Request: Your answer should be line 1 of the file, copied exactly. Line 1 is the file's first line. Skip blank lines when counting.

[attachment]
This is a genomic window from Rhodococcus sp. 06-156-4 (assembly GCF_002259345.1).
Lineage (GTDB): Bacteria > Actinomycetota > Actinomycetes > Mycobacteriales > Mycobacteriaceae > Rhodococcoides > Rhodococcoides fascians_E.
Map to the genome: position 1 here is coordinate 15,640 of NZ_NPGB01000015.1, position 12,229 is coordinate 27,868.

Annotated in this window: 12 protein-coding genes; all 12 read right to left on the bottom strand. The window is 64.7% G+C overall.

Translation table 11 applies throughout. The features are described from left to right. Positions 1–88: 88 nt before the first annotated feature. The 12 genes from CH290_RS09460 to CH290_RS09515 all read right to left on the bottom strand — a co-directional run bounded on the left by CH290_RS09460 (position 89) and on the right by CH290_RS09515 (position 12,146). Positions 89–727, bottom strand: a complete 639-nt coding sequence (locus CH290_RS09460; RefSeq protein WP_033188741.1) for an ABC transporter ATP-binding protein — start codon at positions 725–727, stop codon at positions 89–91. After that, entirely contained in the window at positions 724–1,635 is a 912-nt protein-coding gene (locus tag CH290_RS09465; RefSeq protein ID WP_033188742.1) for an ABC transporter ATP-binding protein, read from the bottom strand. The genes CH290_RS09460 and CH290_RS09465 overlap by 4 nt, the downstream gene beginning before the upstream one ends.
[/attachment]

This is a genomic window from Rhodococcus sp. 06-156-4 (assembly GCF_002259345.1).